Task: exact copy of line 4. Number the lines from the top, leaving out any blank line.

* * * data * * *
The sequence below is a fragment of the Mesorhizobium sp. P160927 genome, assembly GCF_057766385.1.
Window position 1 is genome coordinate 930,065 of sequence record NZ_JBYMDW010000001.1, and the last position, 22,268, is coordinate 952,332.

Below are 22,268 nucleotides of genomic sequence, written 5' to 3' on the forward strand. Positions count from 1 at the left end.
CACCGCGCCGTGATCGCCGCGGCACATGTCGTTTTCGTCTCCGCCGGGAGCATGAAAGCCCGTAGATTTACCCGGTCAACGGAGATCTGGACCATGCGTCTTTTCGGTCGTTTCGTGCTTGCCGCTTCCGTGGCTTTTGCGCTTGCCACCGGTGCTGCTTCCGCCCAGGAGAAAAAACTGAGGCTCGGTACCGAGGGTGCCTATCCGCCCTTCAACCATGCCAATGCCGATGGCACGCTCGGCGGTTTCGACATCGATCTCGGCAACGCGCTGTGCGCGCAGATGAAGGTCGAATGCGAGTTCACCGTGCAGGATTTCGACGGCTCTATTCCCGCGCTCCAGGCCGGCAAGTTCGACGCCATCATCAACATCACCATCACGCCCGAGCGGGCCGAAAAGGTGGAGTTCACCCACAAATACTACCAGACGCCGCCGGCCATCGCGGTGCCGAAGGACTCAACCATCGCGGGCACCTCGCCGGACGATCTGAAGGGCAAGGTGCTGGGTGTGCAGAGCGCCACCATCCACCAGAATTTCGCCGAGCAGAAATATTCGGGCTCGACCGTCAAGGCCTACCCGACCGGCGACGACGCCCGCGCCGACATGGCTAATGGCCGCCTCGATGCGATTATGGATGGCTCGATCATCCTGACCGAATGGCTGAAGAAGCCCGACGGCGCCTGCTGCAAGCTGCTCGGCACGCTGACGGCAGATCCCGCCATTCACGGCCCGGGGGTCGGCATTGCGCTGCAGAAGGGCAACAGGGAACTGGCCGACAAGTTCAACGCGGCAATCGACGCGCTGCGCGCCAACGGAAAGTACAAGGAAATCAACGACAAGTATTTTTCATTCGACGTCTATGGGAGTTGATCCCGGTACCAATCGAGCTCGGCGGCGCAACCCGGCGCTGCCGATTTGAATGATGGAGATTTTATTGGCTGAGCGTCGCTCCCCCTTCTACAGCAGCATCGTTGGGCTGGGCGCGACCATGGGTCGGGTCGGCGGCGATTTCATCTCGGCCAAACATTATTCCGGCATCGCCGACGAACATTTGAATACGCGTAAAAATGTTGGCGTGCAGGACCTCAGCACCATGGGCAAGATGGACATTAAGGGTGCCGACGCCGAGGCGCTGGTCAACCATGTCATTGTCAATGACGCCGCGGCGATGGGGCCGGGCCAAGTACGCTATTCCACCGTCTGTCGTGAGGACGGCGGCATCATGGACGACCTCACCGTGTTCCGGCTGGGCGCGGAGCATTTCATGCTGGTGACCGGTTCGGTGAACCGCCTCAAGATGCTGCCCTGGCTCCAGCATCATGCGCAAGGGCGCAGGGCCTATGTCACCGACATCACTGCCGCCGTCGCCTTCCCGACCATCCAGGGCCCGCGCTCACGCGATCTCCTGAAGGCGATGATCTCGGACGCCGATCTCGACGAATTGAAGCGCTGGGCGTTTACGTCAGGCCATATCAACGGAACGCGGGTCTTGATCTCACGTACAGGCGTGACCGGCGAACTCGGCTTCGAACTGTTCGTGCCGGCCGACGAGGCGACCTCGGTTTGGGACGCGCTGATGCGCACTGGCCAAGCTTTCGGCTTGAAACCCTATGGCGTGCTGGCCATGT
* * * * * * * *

CACCGCGCCGTGATCGCCGCGGCACATGTCGTTTTCGTCTCCGCCGGGAGCATGAAAGCCCGTAGATTTACCCGGTCAACGGAGATCTGGACCATGCGTCTTTTCGGTCGTTTCGTGCTTGCCGCTTCCGTGGCTTTTGCGCTTGCCACCGGTGCTGCTTCCGCCCAGGAGAAAAAACTGAGGCTCGGTACCGAGGGTGCCTATCCGCCCTTCAACCATGCCAATGCCGATGGCACGCTCGGCGGTTTCGACATCGATCTCGGCAACGCGCTGTGCGCGCAGATGAAGGTCGAATGCGAGTTCACCGTGCAGGATTTCGACGGCTCTATTCCCGCGCTCCAGGCCGGCAAGTTCGACGCCATCATCAACATCACCATCACGCCCGAGCGGGCCGAAAAGGTGGAGTTCACCCACAAATACTACCAGACGCCGCCGGCCATCGCGGTGCCGAAGGACTCAACCATCGCGGGCACCTCGCCGGACGATCTGAAGGGCAAGGTGCTGGGTGTGCAGAGCGCCACCATCCACCAGAATTTCGCCGAGCAGAAATATTCGGGCTCGACCGTCAAGGCCTACCCGACCGGCGACGACGCCCGCGCCGACATGGCTAATGGCCGCCTCGATGCGATTATGGATGGCTCGATCATCCTGACCGAATGGCTGAAGAAGCCCGACGGCGCCTGCTGCAAGCTGCTCGGCACGCTGACGGCAGATCCCGCCATTCACGGCCCGGGGGTCGGCATTGCGCTGCAGAAGGGCAACAGGGAACTGGCCGACAAGTTCAACGCGGCAATCGACGCGCTGCGCGCCAACGGAAAGTACAAGGAAATCAACGACAAGTATTTTTCATTCGACGTCTATGGGAGTTGATCCCGGTACCAATCGAGCTCGGCGGCGCAACCCGGCGCTGCCGATTTGAATGATGGAGATTTTATTGGCTGAGCGTCGCTCCCCCTTCTACAGCAGCATCGTTGGGCTGGGCGCGACCATGGGTCGGGTCGGCGGCGATTTCATCTCGGCCAAACATTATTCCGGCATCGCCGACGAACATTTGAATACGCGTAAAAATGTTGGCGTGCAGGACCTCAGCACCATGGGCAAGATGGACATTAAGGGTGCCGACGCCGAGGCGCTGGTCAACCATGTCATTGTCAATGACGCCGCGGCGATGGGGCCGGGCCAAGTACGCTATTCCACCGTCTGTCGTGAGGACGGCGGCATCATGGACGACCTCACCGTGTTCCGGCTGGGCGCGGAGCATTTCATGCTGGTGACCGGTTCGGTGAACCGCCTCAAGATGCTGCCCTGGCTCCAGCATCATGCGCAAGGGCGCAGGGCCTATGTCACCGACATCACTGCCGCCGTCGCCTTCCCGACCATCCAGGGCCCGCGCTCACGCGATCTCCTGAAGGCGATGATCTCGGACGCCGATCTCGACGAATTGAAGCGCTGGGCGTTTACGTCAGGCCATATCAACGGAACGCGGGTCTTGATCTCACGTACAGGCGTGACCGGCGAACTCGGCTTCGAACTGTTCGTGCCGGCCGACGAGGCGACCTCGGTTTGGGACGCGCTGATGCGCACTGGCCAAGCTTTCGGCTTGAAACCCTATGGCGTGCTGGCCATGT